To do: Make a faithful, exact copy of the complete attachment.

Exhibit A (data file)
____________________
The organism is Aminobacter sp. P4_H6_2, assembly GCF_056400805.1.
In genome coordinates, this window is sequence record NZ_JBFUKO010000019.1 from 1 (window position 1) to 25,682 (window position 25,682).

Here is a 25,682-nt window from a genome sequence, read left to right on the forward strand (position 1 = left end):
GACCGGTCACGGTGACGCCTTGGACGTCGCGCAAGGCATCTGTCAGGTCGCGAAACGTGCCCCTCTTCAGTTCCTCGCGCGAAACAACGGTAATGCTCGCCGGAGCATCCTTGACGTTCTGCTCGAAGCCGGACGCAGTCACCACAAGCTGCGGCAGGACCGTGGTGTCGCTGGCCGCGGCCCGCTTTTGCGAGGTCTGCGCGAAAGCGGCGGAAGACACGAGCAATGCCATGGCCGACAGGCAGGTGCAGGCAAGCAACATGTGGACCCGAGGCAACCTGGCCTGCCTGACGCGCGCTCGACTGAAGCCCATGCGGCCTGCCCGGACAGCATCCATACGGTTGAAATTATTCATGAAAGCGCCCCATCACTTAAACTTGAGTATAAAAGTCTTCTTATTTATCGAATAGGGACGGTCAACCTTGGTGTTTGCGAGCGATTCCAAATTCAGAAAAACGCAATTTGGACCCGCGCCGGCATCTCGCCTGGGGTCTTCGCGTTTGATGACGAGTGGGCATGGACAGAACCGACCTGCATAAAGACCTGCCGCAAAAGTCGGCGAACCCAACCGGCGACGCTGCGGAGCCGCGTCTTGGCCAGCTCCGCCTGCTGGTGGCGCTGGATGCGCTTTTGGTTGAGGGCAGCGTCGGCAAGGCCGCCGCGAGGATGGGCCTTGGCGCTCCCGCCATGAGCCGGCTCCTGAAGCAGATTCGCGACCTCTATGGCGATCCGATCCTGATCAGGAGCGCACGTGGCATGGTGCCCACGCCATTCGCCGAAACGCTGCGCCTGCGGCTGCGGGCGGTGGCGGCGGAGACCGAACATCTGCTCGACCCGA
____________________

The organism is Aminobacter sp. P4_H6_2, assembly GCF_056400805.1.
In genome coordinates, this window is sequence record NZ_JBFUKO010000019.1 from 1 (window position 1) to 25,682 (window position 25,682).

Here is a 25,682-nt window from a genome sequence, read left to right on the forward strand (position 1 = left end):
GACCGGTCACGGTGACGCCTTGGACGTCGCGCAAGGCATCTGTCAGGTCGCGAAACGTGCCCCTCTTCAGTTCCTCGCGCGAAACAACGGTAATGCTCGCCGGAGCATCCTTGACGTTCTGCTCGAAGCCGGACGCAGTCACCACAAGCTGCGGCAGGACCGTGGTGTCGCTGGCCGCGGCCCGCTTTTGCGAGGTCTGCGCGAAAGCGGCGGAAGACACGAGCAATGCCATGGCCGACAGGCAGGTGCAGGCAAGCAACATGTGGACCCGAGGCAACCTGGCCTGCCTGACGCGCGCTCGACTGAAGCCCATGCGGCCTGCCCGGACAGCATCCATACGGTTGAAATTATTCATGAAAGCGCCCCATCACTTAAACTTGAGTATAAAAGTCTTCTTATTTATCGAATAGGGACGGTCAACCTTGGTGTTTGCGAGCGATTCCAAATTCAGAAAAACGCAATTTGGACCCGCGCCGGCATCTCGCCTGGGGTCTTCGCGTTTGATGACGAGTGGGCATGGACAGAACCGACCTGCATAAAGACCTGCCGCAAAAGTCGGCGAACCCAACCGGCGACGCTGCGGAGCCGCGTCTTGGCCAGCTCCGCCTGCTGGTGGCGCTGGATGCGCTTTTGGTTGAGGGCAGCGTCGGCAAGGCCGCCGCGAGGATGGGCCTTGGCGCTCCCGCCATGAGCCGGCTCCTGAAGCAGATTCGCGACCTCTATGGCGATCCGATCCTGATCAGGAGCGCACGTGGCATGGTGCCCACGCCATTCGCCGAAACGCTGCGCCTGCGGCTGCGGGCGGTGGCGGCGGAGACCGAACATCTGCTCGACCCGA